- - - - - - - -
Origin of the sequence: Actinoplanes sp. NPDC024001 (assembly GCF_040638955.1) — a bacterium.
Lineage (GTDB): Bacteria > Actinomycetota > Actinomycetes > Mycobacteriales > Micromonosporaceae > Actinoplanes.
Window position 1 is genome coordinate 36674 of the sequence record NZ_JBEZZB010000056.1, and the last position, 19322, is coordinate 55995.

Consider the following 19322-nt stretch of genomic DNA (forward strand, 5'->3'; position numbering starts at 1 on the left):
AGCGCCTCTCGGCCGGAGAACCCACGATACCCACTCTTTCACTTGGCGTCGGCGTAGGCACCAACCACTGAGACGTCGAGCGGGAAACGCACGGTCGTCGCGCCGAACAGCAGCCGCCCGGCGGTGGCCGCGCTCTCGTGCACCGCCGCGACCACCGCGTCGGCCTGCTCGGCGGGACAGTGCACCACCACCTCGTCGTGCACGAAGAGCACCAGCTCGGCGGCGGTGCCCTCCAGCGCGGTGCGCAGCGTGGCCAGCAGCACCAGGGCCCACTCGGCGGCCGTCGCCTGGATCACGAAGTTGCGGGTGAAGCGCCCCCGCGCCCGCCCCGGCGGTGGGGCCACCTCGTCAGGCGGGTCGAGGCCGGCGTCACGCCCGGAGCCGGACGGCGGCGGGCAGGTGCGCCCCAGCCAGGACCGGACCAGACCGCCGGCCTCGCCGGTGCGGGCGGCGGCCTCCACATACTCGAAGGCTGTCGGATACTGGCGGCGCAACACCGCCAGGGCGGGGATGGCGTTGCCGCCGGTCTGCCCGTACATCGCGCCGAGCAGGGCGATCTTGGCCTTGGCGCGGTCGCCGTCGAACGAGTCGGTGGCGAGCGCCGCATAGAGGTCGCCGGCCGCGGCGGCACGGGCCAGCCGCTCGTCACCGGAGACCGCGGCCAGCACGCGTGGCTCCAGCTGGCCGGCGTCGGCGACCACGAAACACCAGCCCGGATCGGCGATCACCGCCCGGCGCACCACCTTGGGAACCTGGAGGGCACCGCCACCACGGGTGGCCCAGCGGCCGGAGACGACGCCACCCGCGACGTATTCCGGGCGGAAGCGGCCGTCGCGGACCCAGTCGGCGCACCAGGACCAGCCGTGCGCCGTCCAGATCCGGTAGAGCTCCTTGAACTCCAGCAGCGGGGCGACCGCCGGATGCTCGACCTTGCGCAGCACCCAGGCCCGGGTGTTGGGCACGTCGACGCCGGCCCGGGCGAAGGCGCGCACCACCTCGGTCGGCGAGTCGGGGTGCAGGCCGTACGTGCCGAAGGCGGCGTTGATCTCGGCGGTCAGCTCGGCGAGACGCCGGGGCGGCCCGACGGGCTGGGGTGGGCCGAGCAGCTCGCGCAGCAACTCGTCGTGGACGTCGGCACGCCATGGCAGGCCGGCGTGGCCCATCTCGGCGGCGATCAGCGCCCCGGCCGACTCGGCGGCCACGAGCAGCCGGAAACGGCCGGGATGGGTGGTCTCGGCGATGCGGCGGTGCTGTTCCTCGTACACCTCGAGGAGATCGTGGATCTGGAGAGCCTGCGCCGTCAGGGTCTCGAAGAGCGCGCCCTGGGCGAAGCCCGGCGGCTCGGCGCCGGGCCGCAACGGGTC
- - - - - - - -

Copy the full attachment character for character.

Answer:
Origin of the sequence: Actinoplanes sp. NPDC024001 (assembly GCF_040638955.1) — a bacterium.
Lineage (GTDB): Bacteria > Actinomycetota > Actinomycetes > Mycobacteriales > Micromonosporaceae > Actinoplanes.
Window position 1 is genome coordinate 36674 of the sequence record NZ_JBEZZB010000056.1, and the last position, 19322, is coordinate 55995.

Consider the following 19322-nt stretch of genomic DNA (forward strand, 5'->3'; position numbering starts at 1 on the left):
AGCGCCTCTCGGCCGGAGAACCCACGATACCCACTCTTTCACTTGGCGTCGGCGTAGGCACCAACCACTGAGACGTCGAGCGGGAAACGCACGGTCGTCGCGCCGAACAGCAGCCGCCCGGCGGTGGCCGCGCTCTCGTGCACCGCCGCGACCACCGCGTCGGCCTGCTCGGCGGGACAGTGCACCACCACCTCGTCGTGCACGAAGAGCACCAGCTCGGCGGCGGTGCCCTCCAGCGCGGTGCGCAGCGTGGCCAGCAGCACCAGGGCCCACTCGGCGGCCGTCGCCTGGATCACGAAGTTGCGGGTGAAGCGCCCCCGCGCCCGCCCCGGCGGTGGGGCCACCTCGTCAGGCGGGTCGAGGCCGGCGTCACGCCCGGAGCCGGACGGCGGCGGGCAGGTGCGCCCCAGCCAGGACCGGACCAGACCGCCGGCCTCGCCGGTGCGGGCGGCGGCCTCCACATACTCGAAGGCTGTCGGATACTGGCGGCGCAACACCGCCAGGGCGGGGATGGCGTTGCCGCCGGTCTGCCCGTACATCGCGCCGAGCAGGGCGATCTTGGCCTTGGCGCGGTCGCCGTCGAACGAGTCGGTGGCGAGCGCCGCATAGAGGTCGCCGGCCGCGGCGGCACGGGCCAGCCGCTCGTCACCGGAGACCGCGGCCAGCACGCGTGGCTCCAGCTGGCCGGCGTCGGCGACCACGAAACACCAGCCCGGATCGGCGATCACCGCCCGGCGCACCACCTTGGGAACCTGGAGGGCACCGCCACCACGGGTGGCCCAGCGGCCGGAGACGACGCCACCCGCGACGTATTCCGGGCGGAAGCGGCCGTCGCGGACCCAGTCGGCGCACCAGGACCAGCCGTGCGCCGTCCAGATCCGGTAGAGCTCCTTGAACTCCAGCAGCGGGGCGACCGCCGGATGCTCGACCTTGCGCAGCACCCAGGCCCGGGTGTTGGGCACGTCGACGCCGGCCCGGGCGAAGGCGCGCACCACCTCGGTCGGCGAGTCGGGGTGCAGGCCGTACGTGCCGAAGGCGGCGTTGATCTCGGCGGTCAGCTCGGCGAGACGCCGGGGCGGCCCGACGGGCTGGGGTGGGCCGAGCAGCTCGCGCAGCAACTCGTCGTGGACGTCGGCACGCCATGGCAGGCCGGCGTGGCCCATCTCGGCGGCGATCAGCGCCCCGGCCGACTCGGCGGCCACGAGCAGCCGGAAACGGCCGGGATGGGTGGTCTCGGCGATGCGGCGGTGCTGTTCCTCGTACACCTCGAGGAGATCGTGGATCTGGAGAGCCTGCGCCGTCAGGGTCTCGAAGAGCGCGCCCTGGGCGAAGCCCGGCGGCTCGGCGCCGGGCCGCAACGGGTC